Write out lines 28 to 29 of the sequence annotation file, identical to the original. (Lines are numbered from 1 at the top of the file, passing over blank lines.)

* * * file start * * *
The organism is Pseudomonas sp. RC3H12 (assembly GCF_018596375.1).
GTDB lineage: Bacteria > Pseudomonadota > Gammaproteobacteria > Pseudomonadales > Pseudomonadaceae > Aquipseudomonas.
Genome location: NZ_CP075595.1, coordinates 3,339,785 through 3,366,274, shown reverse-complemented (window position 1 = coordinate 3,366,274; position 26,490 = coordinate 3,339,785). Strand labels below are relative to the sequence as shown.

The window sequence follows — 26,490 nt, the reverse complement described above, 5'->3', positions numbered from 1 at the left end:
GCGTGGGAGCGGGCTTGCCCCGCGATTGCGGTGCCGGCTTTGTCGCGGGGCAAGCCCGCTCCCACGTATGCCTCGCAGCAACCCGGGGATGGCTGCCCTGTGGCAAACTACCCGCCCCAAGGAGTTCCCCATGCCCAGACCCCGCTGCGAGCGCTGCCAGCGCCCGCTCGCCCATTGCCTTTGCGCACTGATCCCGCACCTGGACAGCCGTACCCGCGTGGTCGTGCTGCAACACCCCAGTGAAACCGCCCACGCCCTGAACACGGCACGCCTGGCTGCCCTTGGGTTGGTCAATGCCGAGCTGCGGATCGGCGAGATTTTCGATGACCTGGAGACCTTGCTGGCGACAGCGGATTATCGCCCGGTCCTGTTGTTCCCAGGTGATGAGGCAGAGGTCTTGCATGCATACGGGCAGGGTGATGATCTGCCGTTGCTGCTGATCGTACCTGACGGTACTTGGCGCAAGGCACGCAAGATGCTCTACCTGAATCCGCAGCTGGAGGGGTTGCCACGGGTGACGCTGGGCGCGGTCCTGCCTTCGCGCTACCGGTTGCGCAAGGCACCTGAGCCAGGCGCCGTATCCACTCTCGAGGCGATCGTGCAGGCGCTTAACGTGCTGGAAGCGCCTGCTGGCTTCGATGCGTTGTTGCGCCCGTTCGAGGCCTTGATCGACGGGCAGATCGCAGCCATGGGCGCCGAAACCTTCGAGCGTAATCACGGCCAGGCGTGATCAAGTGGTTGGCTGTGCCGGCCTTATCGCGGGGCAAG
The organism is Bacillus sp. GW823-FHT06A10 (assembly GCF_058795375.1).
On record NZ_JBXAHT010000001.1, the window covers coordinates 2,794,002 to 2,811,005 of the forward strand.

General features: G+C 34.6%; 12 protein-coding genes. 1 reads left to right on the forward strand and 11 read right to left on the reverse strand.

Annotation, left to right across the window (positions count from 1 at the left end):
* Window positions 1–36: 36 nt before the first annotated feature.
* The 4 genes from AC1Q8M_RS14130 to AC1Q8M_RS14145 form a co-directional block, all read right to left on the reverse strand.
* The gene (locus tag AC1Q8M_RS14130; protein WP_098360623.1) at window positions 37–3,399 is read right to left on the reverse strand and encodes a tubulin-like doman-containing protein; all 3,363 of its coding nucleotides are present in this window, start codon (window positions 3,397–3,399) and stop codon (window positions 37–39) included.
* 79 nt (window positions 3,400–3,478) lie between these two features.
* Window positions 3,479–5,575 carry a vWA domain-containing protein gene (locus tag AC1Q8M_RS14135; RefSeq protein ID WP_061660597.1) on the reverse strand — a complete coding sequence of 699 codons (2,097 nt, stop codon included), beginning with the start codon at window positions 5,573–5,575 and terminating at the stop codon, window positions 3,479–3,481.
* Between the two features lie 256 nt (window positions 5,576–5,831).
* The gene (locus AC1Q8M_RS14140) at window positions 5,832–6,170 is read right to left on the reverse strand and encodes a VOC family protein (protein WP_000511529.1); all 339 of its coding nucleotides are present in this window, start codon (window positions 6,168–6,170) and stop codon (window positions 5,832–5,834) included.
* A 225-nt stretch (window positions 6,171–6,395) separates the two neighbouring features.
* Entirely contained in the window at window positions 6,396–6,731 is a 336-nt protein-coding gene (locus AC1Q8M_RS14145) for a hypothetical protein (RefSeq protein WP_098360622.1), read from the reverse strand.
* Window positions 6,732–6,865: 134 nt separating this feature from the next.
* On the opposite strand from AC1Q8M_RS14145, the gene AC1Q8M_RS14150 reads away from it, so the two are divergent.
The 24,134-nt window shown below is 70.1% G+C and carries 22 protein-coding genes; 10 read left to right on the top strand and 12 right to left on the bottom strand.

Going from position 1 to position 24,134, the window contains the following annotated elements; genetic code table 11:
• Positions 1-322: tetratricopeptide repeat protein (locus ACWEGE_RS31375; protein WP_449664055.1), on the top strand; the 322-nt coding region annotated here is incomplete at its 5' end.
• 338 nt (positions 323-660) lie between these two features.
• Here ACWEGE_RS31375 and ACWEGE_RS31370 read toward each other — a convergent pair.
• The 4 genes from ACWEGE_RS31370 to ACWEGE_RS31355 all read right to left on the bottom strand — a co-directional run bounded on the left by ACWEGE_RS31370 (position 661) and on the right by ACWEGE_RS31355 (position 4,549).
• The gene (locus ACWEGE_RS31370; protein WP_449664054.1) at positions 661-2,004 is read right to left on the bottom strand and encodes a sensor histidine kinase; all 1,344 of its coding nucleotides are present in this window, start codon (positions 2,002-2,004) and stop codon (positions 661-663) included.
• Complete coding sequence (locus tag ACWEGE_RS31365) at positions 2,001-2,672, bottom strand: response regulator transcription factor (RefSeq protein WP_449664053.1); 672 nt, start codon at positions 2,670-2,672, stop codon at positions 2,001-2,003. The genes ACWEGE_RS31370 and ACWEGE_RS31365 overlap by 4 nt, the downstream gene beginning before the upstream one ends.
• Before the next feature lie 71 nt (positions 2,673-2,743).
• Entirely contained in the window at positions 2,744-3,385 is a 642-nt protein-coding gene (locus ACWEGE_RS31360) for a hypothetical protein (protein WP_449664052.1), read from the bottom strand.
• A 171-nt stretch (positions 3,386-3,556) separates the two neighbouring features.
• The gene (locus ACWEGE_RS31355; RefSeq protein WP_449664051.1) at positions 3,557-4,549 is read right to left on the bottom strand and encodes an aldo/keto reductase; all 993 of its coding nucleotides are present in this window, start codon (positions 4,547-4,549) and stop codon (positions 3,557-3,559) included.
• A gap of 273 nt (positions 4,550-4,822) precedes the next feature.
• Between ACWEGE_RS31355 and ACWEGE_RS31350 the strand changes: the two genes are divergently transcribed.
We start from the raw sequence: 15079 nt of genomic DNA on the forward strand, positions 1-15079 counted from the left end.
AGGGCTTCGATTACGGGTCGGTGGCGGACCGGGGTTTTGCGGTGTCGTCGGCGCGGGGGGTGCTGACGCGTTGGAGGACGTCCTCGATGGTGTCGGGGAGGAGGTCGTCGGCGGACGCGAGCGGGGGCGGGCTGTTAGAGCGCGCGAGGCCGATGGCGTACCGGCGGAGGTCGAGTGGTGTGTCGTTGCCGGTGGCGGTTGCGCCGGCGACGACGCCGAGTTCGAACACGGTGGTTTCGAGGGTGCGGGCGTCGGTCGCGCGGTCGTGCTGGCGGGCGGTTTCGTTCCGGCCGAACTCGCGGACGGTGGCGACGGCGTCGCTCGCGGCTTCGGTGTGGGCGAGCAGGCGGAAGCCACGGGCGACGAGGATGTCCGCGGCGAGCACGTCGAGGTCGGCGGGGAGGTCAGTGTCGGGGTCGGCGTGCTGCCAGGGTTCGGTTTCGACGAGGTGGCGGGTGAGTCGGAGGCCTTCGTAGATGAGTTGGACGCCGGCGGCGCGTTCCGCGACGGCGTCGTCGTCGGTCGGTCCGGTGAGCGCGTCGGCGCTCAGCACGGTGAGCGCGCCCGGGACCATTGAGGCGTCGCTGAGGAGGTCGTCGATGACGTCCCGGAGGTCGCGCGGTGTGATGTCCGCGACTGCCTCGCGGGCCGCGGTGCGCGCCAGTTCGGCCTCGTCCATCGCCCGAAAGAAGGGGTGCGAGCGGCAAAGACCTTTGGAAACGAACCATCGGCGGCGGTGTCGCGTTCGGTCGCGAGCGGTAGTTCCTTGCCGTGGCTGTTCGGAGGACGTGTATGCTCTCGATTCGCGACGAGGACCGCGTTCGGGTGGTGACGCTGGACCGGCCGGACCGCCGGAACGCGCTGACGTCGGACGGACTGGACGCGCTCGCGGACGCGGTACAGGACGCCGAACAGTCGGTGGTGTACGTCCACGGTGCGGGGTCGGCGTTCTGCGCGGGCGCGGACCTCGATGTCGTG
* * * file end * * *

• Complete coding sequence (locus tag ACWEGE_RS31365) at positions 2,001-2,672, bottom strand: response regulator transcription factor (RefSeq protein WP_449664053.1); 672 nt, start codon at positions 2,670-2,672, stop codon at positions 2,001-2,003. The genes ACWEGE_RS31370 and ACWEGE_RS31365 overlap by 4 nt, the downstream gene beginning before the upstream one ends.
• Before the next feature lie 71 nt (positions 2,673-2,743).